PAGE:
There it was, posted on a light pole outside my house — a flier that made my heart skip a few beats.
“The KKK Wants you. The Loyal White Knights Neighborhood Watch.”
I’ve seen several of these fliers around in Atlanta intown neighborhoods. Two others were posted in front of homes I know are owned by people of colour.
I called the Southern Poverty Law Center — which tracks hate crimes — yesterday to find out whether this was a sign of Klan resurgence. The intel folks there assured me there was nothing to worry about. Turns out that the KKK is trying to capitalize on the current immigration crisis with a recruiting drive. Apparently the group has been spreading their message of hate in other states as well.
I called the two numbers listed on the flier. One call went to the Richmond, Virginia, area. The other, to North Carolina.
Both times, I got a recorded message. The first was a diatribe against immigrants that urged shoot-to-kill orders along the Mexican border. The second was a racist rant against black people. Niggers, it said, have IQs barely above mental retardation.
I have lived in the South for a majority of my life. I know well the brutal history of racism.
As a brown woman from another country, I have felt racism’s sting many a time. I’ve been called a sand nigger, a camel jockey, an injun. I’ve had readers of my stories tell me to go the hell back to the dirty, stinkin’ place I came from. They’ve called me Osama lover. Some have even sent me death threats.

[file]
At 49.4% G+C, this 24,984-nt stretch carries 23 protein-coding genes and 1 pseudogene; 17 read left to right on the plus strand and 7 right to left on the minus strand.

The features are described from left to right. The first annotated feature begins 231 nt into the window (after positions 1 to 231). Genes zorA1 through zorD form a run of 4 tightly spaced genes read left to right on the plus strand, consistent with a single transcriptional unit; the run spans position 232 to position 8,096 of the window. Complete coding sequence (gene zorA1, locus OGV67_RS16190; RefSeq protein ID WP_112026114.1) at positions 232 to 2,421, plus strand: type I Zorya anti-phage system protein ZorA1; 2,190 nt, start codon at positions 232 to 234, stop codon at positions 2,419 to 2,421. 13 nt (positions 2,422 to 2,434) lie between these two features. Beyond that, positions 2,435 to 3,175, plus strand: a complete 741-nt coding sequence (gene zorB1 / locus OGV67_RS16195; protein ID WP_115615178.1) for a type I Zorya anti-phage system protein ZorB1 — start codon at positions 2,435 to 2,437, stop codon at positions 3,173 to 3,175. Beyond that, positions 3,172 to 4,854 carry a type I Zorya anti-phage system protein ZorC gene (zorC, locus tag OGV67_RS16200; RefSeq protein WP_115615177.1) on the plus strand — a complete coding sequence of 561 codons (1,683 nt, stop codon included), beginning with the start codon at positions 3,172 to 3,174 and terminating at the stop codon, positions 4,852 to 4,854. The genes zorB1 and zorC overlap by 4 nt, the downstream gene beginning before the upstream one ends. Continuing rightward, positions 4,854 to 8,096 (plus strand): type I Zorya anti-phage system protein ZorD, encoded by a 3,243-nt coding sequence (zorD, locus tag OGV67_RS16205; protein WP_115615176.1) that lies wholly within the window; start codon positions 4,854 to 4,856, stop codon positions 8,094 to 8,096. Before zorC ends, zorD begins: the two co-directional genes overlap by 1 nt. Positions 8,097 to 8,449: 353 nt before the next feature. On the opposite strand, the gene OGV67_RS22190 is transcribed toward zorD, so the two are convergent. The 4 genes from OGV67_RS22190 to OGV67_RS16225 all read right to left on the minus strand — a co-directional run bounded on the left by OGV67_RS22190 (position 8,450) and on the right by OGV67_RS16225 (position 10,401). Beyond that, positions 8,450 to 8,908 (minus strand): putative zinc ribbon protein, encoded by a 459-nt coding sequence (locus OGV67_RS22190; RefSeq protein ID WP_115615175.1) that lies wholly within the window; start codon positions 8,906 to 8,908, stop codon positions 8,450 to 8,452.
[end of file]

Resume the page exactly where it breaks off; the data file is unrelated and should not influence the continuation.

But something about these fliers made me stop dead in my tracks.
I spoke with my friend, Valerie Boyd, about it last night. We talked about how — despite the hatred, bigotry and discrimination that still exists in American society — we were (fortunately) never victims as our parents were.
Val’s parents grew up in a Jim Crow South. My parents grew up under the British Empire. The movie theater near my mother’s childhood home had two drinking fountains. One was for Europeans, the other for Indians and dogs.
We talked about how the Klan burned crosses in the front yards of black people. The fliers, Val said, were the crosses of our generation.
I am by no means making any comparison here. But that’s how it felt when I first saw the “KKK” in front of my house. I felt the Klan was sending me a message: We know who you are and where you live. And we don’t want your kind here.